Saint Patrick’s Day, feast day (March 17) of St. Patrick, patron saint of Ireland. Born in Roman Britain in the late 4th century, he was kidnapped at the age of 16 and taken to Ireland as a slave. He escaped but returned about 432 to convert the Irish to Christianity. By the time of his death on March 17, 461, he had established monasteries, churches, and schools. Many legends grew up around him—for example, that he drove the snakes out of Ireland and used the shamrock to explain the Trinity. Ireland came to celebrate his day with religious services and feasts.
It was emigrants, particularly to the United States, who transformed St. Patrick’s Day into a largely secular holiday of revelry and celebration of things Irish. Cities with large numbers of Irish immigrants staged the most extensive celebrations, which included elaborate parades. Boston held its first St. Patrick’s Day parade in 1737, followed by New York City in 1762. Since 1962 Chicago has coloured its river green to mark the holiday.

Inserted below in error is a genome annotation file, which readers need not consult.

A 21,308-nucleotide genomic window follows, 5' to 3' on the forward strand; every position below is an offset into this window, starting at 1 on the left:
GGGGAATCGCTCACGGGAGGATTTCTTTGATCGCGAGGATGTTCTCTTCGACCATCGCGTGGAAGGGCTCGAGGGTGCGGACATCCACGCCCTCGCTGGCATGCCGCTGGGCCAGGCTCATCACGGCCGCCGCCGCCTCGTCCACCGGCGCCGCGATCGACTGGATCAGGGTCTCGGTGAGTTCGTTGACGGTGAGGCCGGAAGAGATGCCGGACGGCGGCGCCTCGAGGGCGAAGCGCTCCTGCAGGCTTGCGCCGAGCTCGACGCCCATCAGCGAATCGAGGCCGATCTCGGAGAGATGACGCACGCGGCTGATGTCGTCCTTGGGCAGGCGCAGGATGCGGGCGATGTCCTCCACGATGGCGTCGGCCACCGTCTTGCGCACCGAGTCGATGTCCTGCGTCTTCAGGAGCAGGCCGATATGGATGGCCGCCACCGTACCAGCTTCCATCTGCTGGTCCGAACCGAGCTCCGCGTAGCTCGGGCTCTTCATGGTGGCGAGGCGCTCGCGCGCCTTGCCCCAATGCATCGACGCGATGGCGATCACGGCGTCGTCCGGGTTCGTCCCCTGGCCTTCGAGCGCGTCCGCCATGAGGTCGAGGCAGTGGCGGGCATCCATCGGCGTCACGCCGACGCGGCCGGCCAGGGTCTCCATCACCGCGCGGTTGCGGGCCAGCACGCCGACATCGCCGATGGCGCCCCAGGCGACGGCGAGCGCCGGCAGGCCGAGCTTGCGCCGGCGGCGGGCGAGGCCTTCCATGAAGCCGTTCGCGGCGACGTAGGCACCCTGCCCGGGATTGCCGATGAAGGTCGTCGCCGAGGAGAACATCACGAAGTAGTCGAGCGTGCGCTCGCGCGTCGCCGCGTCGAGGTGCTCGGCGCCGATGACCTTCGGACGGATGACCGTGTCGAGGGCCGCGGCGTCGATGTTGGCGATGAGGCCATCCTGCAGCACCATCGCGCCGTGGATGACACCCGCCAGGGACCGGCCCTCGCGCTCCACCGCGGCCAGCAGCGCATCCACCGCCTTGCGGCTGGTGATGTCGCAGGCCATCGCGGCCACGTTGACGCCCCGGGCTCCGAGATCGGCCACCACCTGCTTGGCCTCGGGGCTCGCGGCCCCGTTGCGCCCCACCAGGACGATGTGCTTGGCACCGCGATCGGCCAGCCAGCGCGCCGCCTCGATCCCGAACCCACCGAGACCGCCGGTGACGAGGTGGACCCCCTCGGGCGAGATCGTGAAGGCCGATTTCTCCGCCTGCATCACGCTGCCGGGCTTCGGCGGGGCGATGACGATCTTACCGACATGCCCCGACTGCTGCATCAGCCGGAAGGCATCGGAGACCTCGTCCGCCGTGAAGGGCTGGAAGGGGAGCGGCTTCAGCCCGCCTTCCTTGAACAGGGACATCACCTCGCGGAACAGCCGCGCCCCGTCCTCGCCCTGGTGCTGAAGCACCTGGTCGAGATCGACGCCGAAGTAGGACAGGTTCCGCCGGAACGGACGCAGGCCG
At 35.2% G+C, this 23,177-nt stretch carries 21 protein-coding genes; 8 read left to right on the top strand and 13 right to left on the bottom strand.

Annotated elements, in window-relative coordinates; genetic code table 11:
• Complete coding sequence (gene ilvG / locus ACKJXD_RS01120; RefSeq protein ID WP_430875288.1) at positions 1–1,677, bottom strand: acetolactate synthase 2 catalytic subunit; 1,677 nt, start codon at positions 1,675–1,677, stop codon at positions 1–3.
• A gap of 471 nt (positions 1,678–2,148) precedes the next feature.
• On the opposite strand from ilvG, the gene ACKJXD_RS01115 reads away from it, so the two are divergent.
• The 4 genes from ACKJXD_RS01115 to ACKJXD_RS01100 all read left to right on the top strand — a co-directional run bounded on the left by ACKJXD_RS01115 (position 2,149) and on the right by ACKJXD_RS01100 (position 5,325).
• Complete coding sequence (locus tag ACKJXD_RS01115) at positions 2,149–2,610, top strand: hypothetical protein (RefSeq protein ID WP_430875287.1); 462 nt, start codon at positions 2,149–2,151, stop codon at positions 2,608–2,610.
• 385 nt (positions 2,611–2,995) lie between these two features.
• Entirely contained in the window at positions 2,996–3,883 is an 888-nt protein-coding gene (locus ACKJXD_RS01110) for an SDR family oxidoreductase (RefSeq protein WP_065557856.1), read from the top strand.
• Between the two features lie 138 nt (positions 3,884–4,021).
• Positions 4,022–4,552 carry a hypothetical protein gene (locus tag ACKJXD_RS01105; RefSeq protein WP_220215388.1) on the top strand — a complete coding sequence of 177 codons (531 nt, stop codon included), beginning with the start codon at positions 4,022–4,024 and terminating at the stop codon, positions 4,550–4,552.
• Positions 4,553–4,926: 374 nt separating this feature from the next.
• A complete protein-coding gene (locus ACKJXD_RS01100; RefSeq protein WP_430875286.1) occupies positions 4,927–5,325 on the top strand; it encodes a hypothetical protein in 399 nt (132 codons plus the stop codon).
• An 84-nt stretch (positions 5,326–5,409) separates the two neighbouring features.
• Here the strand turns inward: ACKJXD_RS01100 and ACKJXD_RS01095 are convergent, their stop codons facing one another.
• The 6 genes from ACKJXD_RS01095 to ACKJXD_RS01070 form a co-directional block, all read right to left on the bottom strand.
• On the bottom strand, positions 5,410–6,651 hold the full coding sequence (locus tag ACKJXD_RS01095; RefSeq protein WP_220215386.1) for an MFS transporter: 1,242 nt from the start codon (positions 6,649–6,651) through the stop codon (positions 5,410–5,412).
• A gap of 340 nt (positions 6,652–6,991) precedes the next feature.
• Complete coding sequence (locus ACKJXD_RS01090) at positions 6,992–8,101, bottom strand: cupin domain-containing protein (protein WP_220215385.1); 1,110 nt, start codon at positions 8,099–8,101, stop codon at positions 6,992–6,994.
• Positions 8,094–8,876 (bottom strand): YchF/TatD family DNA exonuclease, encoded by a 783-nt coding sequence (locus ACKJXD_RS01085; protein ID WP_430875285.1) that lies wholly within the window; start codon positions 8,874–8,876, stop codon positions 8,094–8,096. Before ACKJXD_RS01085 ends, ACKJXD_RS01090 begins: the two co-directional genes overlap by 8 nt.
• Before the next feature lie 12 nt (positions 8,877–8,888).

Irish and non-Irish alike commonly participate in the “wearing of the green”—sporting an item of green clothing or a shamrock, the Irish national plant, in the lapel. Corned beef and cabbage are associated with the holiday, and even beer is sometimes dyed green to celebrate the day. Although some of these practices eventually were adopted by the Irish themselves, they did so largely for the benefit of tourists.
I am sure that you would agree that there would be a particular piece of quality handcrafted Ariki New Zealand Jewellery which would be perfect to gift to someone in one of these countries to commemorate such a special occasion.
Each and every piece would be treasured forever. Iridescent abalone (or Paua as we call it in New Zealand) sea shell flatters warm and cool skin tones alike. They change colour every time they are viewed in a different light which is certainly part of their charm. The rich cultural and spiritual significance of Paua Shell makes it a conversation starter all over the world.